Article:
The big issue that the Quickguard has is the flex in the joint where the metal arms meet the clamp. This plastic part is simply not strong enough and allows the actual guard part to twist. This caused quite a bit of tyre rub and I even had the rear guard bounce down the road into a hedge.


With the arms being hollow metal tubes, I'm surprised that they're secured by a piece of plastic. The good news is that this is the one weakness in the system, so it should be easily remedied with an equally strong metal join.

I'd also say that the price is an issue. That £34.99 is for each QR guard. The thru-axle version is £44.99. That is significantly more expensive than good quality clip-on guards like the SKS Raceblade Pro at £49.99 for the set.

> Survival tips for cycling in the rain

Thru-axle users will also need to know the thread pitch of their frameset. Currently, the Quickguard is only available with M12x1.5 for 12x100mm and 12x142mm axles. More options are promised, but you might want to check before purchasing.


I really hope that there will be a version two with a stronger joint to support the arms and the actual guard. The stability of the system needs to be improved, as do the options for thru-axle users. It's a brilliant concept but it needs a little refining.


Great idea but issues with stability lead to poor performance, and they're expensive compared to other guards

If you're thinking of buying this product using a cashback deal why not use the Top Cashback page and get some top cashback while helping to support your favourite independent cycling website test report

Make and model: Quickguard mudguard

Size tested: Fits up to 700 x 32mm tyres

Tell us what the product is for and who it's aimed at. What do the manufacturers say about it? How does that compare to your own feelings about it?

According to its maker, "The Quickguard™ is the first bicycle mudguard uniquely designed not to mount directly to the bicycle frame, making it perfect for Carbon road bikes or bikes without mudguard clearance and mounts.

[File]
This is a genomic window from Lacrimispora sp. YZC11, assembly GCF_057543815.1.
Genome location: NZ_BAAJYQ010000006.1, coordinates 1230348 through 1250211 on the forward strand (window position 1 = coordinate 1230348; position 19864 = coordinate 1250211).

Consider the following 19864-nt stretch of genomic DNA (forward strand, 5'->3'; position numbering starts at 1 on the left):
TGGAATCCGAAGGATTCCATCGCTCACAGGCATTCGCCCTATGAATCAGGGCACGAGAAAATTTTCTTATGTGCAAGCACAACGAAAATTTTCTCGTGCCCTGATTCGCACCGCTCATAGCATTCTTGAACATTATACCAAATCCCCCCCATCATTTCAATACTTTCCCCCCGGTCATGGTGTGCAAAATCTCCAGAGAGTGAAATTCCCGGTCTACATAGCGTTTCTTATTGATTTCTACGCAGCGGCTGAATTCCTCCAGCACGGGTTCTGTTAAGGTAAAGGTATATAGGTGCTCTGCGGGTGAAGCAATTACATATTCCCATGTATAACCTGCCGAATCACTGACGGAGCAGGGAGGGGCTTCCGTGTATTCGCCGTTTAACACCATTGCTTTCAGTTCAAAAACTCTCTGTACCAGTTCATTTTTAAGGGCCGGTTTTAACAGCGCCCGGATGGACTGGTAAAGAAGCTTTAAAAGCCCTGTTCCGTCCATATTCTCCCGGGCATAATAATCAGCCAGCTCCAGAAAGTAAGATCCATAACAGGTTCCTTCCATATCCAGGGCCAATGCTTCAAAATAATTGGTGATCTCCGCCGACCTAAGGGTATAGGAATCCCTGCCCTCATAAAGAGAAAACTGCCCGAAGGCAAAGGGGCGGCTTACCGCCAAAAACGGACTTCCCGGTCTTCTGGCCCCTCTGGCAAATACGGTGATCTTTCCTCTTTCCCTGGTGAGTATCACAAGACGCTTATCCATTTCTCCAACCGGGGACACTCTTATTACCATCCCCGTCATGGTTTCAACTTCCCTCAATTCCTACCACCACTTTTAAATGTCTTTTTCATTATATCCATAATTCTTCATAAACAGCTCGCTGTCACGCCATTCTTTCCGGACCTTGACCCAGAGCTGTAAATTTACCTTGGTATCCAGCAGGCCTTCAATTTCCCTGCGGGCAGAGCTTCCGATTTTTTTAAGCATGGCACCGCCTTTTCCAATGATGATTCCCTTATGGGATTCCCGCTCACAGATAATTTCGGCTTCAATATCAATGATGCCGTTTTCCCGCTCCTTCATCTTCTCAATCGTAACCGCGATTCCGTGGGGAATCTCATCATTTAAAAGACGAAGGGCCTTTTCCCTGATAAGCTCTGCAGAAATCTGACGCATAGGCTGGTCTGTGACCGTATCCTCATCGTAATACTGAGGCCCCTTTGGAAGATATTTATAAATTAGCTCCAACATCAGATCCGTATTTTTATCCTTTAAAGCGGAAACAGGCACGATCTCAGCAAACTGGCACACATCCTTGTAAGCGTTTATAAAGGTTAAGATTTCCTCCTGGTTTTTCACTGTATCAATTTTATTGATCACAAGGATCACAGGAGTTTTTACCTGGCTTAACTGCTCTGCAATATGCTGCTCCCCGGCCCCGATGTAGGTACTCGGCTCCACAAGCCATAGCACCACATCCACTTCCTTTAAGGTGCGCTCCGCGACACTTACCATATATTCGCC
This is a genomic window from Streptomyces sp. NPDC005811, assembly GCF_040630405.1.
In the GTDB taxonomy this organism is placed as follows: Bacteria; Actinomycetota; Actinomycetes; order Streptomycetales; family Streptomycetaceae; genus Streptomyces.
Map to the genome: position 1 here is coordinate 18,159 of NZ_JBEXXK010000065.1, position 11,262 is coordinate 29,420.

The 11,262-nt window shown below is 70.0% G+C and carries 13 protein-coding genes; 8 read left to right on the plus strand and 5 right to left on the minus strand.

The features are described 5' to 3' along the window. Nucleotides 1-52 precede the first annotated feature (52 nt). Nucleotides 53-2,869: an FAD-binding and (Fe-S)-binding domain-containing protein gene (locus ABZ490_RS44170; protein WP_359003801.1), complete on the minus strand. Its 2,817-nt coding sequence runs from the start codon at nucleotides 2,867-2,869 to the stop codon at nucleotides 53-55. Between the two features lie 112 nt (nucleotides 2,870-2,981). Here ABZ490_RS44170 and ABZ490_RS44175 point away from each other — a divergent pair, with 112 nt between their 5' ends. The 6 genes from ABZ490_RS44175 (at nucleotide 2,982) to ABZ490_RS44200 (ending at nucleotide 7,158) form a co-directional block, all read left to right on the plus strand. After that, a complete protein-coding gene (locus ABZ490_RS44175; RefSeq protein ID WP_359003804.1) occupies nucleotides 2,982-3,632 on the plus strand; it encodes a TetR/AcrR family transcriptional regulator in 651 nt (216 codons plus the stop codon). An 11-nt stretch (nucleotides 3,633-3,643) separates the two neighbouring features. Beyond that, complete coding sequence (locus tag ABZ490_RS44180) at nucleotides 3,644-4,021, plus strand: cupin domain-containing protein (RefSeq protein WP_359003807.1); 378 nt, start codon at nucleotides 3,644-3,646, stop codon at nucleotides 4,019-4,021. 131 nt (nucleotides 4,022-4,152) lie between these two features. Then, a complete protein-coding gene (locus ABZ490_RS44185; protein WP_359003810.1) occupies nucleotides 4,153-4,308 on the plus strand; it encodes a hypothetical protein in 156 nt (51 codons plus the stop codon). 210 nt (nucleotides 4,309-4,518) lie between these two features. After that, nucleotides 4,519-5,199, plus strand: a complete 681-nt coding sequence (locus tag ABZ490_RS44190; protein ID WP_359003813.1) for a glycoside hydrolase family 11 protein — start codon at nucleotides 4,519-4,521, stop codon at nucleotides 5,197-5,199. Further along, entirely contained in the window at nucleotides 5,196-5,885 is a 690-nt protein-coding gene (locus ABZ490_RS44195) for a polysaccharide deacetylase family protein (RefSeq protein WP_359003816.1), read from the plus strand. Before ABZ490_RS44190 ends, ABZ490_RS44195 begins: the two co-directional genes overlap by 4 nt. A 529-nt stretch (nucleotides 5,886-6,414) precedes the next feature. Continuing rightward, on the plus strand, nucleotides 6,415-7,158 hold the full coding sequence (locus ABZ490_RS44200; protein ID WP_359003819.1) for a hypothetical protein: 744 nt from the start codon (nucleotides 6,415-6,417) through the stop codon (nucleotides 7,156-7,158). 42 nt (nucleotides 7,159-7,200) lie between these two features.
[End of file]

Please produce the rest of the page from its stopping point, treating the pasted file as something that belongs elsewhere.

"Fitting your Quickguard™ is as simple as replacing your Quick Release nut with the supplied splined Quickguard™ nut, and in the case of Thru-Axles, you replace the whole axle with the Quickguard™ axle. Fitting and removal of the guard is made by a single 5mm hex bolt. Height adjustment to suit the tyre is made by adding or removing shims (supplied) and the guard can be centralised to the tyre by two 4mm hex bolts. This design means after the initial installation process, fitting and removal can be made in seconds."

Tell us some more about the technical aspects of the product?

Single sided, easily adjustable and incredibly rigid; The Quickguard™ has been designed to mount from only one side of the bike using a sturdy & lightweight welded aluminium stay.

The Quickguard™ is suitable for all 700c bikes with tyres up to 32c wide, this includes road, hybrid and gravel bikes.

One of the key features is the is the quick fitting and removal process of the guard. Once initially installed, the Quickguard™ can be mounted and removed in a matter of seconds, offering full coverage for the front or rear of your bike. Helping you stay warm and dry while riding solo or during group rides.

The unique design allows the guard to only touch your frame at the dropout, so no brackets, O-rings or pads to scratch your ride, making Quickguard™ ideal for carbon fibre frames or frames without mudguard eyelets.

Rattle free from the first installation, our unique gimbal washer system is used to perfectly align the height and angle of the guard to your frame and fork. Once installed at the dropout, simply remove enough washers to give you approximately 10mm of tyre clearance.

Disc Brake compatible with the use of Thru-axles (available separately) where required, for any installation or compatibility queries, please contact your local Quickguard™ dealer.

3M™ Black Reflective Decal for improved night visibility.

Supplied with a 2 Year warranty

Rate the product for quality of construction:
Rate the product for performance:
Rate the product for durability:
Rate the product for weight (if applicable)
Rate the product for value:

Tell us how the product performed overall when used for its designed purpose